This projected it listed here for archivable purposes as it is no longer in development.
I have always been looking for a Network discovery tool like the following NetPi that would fit my needs while walking around sites tracing data cables, and was about to go and make one myself, when I found out someone has already done half the work for me!
Do you know the feeling of standing in a room at an unlabeled data socket and thinking to yourself ‘I have no idea where this goes, or even the best way to trace it?’
You know which rack it is in, but have no idea which port?
You know that 1 room might be spread across 3 patch panels,
No one has ever bothered to document it…
How on earth can I tell what VLAN is serves?
I introduce to you, the NetPi!
-CDP and LLDP Port Discovery
-Internet Speed test
-Speed tester (Internet)
So the original design is listed over at Blame the Network and i have modified the interface to improve functionality (download link below) Blame The Network has used a Rpi and a 4″ screen.
Unfortunately i was unable to get a 4″ screen, but a 3.5 fits the profile of the pi perfectly!
The main feature we use is the CDP and LLDP discovery. Once a minute the Cisco switches will send out a CDP packet with the following information:
-The switching device name
-The software version
-The IP Address
-The Port you are connected to
My design also incorporates a PoE power supply, as the majority of our switches are PoE capable.
The downfall however is that it HAS it be a PoE socket to work. Luckily I have a 240v Adaptor that I carry around for the moment.
BUT! Have a look at the PiJuice Project. I have purchased one of these little guys to power the whole unit while not on PoE, and when returning to a PoE capable socket, it will charge the battery and run the pi
The current downfall is that every time I need to move to a different socket, I have to shut the pi down. Not a huge hassle as its fairly quick to boot.
Here’s how I built my device:
So the pins on the bottom of the USB sockets were a little tall, I was carefully able to bend them flat against the board.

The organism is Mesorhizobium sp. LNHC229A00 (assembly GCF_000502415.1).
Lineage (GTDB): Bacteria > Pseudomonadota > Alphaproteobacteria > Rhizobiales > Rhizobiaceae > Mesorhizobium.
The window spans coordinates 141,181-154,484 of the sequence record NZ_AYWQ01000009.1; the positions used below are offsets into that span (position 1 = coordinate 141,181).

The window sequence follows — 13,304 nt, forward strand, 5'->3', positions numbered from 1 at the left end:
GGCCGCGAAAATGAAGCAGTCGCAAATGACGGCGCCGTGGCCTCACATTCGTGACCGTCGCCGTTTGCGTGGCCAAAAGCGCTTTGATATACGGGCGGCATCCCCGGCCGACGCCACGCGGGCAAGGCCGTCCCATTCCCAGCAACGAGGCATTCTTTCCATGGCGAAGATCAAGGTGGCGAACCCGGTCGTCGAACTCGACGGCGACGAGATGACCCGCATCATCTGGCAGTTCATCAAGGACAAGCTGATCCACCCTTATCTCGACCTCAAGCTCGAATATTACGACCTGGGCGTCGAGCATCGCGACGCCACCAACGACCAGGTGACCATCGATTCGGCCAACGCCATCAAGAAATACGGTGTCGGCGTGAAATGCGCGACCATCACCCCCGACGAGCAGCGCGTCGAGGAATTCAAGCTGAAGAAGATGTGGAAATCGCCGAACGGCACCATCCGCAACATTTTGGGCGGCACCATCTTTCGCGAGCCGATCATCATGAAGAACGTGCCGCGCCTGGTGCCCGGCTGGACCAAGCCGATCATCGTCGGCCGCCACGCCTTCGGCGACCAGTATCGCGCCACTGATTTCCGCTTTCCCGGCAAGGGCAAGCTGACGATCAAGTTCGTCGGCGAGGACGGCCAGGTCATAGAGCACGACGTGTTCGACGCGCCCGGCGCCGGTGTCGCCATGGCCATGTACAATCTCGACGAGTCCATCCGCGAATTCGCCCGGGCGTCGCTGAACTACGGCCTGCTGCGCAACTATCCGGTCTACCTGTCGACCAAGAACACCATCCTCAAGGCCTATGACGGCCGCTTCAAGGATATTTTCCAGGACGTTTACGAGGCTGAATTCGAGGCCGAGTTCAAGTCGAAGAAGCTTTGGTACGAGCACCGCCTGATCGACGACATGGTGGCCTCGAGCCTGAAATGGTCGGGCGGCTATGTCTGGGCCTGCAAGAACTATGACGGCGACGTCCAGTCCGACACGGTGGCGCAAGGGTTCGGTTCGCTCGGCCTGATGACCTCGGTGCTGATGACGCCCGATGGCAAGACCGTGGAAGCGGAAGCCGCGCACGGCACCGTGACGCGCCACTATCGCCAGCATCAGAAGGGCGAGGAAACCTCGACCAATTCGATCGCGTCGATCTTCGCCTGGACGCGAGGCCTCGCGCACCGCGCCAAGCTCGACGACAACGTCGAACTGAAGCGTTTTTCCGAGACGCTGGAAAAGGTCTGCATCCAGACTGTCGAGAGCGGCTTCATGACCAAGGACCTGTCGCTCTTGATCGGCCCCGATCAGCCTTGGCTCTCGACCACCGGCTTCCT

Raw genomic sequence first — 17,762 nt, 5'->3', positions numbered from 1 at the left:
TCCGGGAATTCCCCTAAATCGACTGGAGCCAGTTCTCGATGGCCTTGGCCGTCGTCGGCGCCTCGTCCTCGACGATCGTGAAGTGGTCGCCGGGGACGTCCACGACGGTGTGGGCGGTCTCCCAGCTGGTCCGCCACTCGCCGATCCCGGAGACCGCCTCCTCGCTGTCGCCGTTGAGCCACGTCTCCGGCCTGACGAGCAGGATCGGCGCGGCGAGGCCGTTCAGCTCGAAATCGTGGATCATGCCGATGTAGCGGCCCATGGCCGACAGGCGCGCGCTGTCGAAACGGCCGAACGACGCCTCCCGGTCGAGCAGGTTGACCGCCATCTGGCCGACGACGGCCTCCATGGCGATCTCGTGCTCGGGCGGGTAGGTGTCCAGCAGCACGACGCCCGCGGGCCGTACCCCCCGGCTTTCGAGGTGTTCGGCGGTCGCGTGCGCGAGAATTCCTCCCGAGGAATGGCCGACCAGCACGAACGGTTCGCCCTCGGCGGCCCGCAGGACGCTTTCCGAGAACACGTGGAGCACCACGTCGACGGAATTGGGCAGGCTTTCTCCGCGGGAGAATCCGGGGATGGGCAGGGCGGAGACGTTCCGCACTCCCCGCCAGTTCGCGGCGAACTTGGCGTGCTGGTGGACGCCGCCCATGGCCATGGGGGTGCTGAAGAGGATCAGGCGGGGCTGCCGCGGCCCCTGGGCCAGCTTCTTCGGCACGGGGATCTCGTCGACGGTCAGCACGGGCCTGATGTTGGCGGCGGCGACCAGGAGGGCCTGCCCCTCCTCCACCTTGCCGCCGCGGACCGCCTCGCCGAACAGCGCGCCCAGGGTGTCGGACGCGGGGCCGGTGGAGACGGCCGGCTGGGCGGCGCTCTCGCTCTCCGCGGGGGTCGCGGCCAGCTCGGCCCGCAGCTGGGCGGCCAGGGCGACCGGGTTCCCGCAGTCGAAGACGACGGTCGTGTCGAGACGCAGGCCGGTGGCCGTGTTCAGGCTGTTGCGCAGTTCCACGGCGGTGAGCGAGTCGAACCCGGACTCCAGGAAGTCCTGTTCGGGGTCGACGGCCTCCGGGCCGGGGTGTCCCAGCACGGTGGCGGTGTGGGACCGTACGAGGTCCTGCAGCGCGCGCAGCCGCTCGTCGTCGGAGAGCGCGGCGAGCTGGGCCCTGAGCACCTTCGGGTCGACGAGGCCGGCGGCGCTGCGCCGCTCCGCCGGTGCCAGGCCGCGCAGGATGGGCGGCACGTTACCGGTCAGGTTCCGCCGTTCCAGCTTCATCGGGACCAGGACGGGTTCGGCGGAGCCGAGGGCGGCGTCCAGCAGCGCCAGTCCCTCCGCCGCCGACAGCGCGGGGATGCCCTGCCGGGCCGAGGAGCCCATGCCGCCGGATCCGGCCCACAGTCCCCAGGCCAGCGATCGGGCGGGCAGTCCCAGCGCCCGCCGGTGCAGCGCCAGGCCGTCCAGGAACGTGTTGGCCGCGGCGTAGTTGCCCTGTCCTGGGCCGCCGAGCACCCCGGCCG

The Ethernet pins then also presented a challenge, nothing a set of careful side cutters couldn’t fix.
Here are both boards side by side, ready to be mated, remember to put those little heat sinks on now, as the circuits require extra cooling
Time get the PoE Injector glued on
The supplied cable was not the correct cable needed for the pi,
Here is the cable I made to length
The case above kept falling apart and looked a little tacky, so I designed a case using layered acrylic.
Using 3mm and 4.5mm sheets I was able to sandwich the whole device together!
I used an upside down jigsaw with a plate screwed to its base to act as a sort of band saw to get accurate cuts.
Now time to put it all together!
Raspberry Pi & PoE Splitter connected to the middle segment that hold all the electronics.
It was a little tight with the jacket on the cat5 cable, so i removed it to allow the board to sit lower.
The power cable needed shortening and also routes through the acrylic.
Coming together now…
Threads have been left long to cater for the battery module when it arrives.
-Raspberry Pi B+ 2
-8GB SD card
-Wave Share Spot Pear 3.5″ (A)
-TP Link TL-POE10R
-Custom Acrylic clear case
-Custom power cable
-Custom ethernet cable
The T-17 Interface modification can be downloaded from here:
Simply replace the www folder located in /var, the share folder located in / and the netpi folder located in /
Please leave a comment!
Regarding the Raspberry pi B+2 and touchscreen issue,
I have successfully got my B+2 working with a WaveShare SpotPear 3.5″
I downloaded the latest driver for the screen from the following link:
And then ran the following commands:
#sudo raspi-config –> Enable Boot to Desktop/Scratch –> Desktop Log in as user ‘pi’ at the graphical desktop
#tar xvf LCD-show.tar.gz
#sudo apt-mark hold raspberrypi-bootloader
#sudo apt-get update
#sudo apt-get upgrade
Information was gathered from this link: